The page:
When the Americans with Disabilities Act became the law of the land in the summer of 1990, I was probably experiencing early symptoms of multiple sclerosis and didn’t know it. I was physically active and enjoyed international travel and adventure, and sports such as hiking and cross country skiing. I lived and worked in Manhattan, traveled by subway, moved anonymously through crowded streets and retreated to my house in rural upstate NY on weekends. The only “accommodations” I concerned myself with then were the latest modern conveniences. Fast forward 11 or 12 years – I can’t remember exactly. The harsh diagnosis of MS ground to a halt almost everything I had loved to do, physically.

We Must Rally for Medical Research

When I finished graduate school and decided I wanted to do research on neurologic disease, I went to work with one of the first women studying myelin, Dr. Marjorie Lees. Marjorie inspired me to build my research around understanding myelin and oligodendrocytes which are damaged in MS. Over the years, my research has built on her training and kept me focused on identifying how myelin is made and repaired in the brain. There has been very exciting, fast progress over the past two decades in identifying new therapeutics that reduce the immune component of MS, but there remains damage in the central nervous system.

Confidence

I am not by nature a particularly self-confident person. I constantly second-guess myself. I never expect people to stop and listen when I speak. I always worry I have a booger in my nose. My friends are surprised when I tell them this. To many of them, I am an accomplished, smart, funny woman who’s done at least an okay job of living life, raising two kids and writing a few books and blogs along the way. But no matter how much I manage to get done, I never give myself much credit...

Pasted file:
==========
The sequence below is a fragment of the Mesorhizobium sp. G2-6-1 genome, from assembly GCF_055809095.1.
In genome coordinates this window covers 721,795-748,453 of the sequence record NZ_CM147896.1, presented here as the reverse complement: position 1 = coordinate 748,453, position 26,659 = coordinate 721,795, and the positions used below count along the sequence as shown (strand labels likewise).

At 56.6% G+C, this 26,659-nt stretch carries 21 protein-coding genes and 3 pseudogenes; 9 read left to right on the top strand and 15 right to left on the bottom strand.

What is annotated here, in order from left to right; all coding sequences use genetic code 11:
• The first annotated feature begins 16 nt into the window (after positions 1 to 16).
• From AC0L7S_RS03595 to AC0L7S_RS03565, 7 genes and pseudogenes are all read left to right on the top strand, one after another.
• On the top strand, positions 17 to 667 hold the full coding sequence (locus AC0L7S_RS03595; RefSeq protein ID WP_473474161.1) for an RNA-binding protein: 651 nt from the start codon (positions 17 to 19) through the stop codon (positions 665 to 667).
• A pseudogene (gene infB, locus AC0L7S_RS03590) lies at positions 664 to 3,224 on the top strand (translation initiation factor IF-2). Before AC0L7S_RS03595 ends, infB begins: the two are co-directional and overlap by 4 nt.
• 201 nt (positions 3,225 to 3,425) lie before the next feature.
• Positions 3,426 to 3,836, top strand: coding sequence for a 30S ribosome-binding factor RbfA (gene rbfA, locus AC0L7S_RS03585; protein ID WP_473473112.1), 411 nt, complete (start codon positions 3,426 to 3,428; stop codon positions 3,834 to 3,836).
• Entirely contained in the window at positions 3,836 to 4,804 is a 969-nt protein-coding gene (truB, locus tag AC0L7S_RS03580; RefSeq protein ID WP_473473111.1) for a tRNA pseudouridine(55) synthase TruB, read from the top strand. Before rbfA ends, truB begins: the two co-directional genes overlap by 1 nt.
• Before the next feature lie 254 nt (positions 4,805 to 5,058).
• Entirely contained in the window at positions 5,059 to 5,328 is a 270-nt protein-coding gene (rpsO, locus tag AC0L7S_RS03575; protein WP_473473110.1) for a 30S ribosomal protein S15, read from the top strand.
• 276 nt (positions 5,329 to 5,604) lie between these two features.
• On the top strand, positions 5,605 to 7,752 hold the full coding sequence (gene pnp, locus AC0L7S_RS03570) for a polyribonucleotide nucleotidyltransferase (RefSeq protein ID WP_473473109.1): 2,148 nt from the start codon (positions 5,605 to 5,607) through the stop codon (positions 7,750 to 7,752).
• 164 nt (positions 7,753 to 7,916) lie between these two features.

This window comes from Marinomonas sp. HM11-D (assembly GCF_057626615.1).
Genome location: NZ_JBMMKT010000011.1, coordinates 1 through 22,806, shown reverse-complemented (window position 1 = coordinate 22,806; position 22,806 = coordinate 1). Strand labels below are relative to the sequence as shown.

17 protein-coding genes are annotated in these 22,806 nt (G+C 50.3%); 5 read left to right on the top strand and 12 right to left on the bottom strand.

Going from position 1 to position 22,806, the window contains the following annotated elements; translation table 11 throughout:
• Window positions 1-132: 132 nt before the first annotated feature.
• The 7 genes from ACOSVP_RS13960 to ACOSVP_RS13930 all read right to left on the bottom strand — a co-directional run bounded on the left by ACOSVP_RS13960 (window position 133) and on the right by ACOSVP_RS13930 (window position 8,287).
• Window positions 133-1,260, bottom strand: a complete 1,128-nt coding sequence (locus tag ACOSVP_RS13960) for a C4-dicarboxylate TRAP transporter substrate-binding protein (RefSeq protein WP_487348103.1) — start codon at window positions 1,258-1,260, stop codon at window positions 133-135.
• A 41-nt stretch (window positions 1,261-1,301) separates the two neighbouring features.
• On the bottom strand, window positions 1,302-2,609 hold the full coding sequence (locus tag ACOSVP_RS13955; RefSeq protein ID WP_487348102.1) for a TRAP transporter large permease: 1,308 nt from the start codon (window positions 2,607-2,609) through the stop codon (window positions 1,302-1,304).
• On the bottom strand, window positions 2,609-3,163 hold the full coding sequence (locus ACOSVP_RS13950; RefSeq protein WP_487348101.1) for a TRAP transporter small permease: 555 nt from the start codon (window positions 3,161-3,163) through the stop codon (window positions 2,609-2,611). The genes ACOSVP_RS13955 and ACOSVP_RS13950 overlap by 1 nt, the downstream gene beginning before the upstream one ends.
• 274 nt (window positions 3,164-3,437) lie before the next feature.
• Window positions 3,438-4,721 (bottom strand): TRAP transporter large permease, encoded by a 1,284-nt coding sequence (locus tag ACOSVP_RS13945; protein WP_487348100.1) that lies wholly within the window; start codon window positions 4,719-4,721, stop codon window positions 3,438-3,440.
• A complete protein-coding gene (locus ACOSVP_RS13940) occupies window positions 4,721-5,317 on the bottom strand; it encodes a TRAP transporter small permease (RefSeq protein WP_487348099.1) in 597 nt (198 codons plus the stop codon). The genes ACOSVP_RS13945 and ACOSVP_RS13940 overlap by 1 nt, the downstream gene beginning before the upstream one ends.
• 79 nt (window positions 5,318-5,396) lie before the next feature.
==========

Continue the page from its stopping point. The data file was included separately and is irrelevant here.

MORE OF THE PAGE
Kids DO get MS

Last week my husband and I went to Capitol Hill and spoke to more than 30 congressional members and staff who were gathered to learn more about a topic close to our hearts: pediatric MS. Together with the Director of Partners Pediatric MS Center and Associate Professor of Neurology at Harvard Medical School, Dr. Tanuja Chitnis, we helped shed light on a diagnosis that affects an estimated 8,000 to 10,000 children and adolescents, including our son Sean. Sean's symptoms started when he was just 7 years old. He was dizzy, off balance, and had slurred speech. We took him to the emergency room, where – during the course of a weeklong stay in the intensive care unit – a battery of tests was performed and a diagnosis of Acute Disseminating Encephalomyelitis (ADEM) was made. I remember reading about ADEM and the mention of MS, but I never thought twice about it since we had heard that “kids don’t get MS.” ...

Living on the ledge: Why MS can’t kill my travel bug

I’m about a half-mile down the wooded Lost Lake Trail when I start to question what I’m doing here at Ledges State Park. Prudence, my shiny purple walker, rumbles over the gravel and through the woods on this accessible trail while my tired 8-year-old whines for a snack, our fishing pole flops in my walker basket, and my rambunctious black Lab tugs on her leash. Remind me again why I thought this was a good idea?...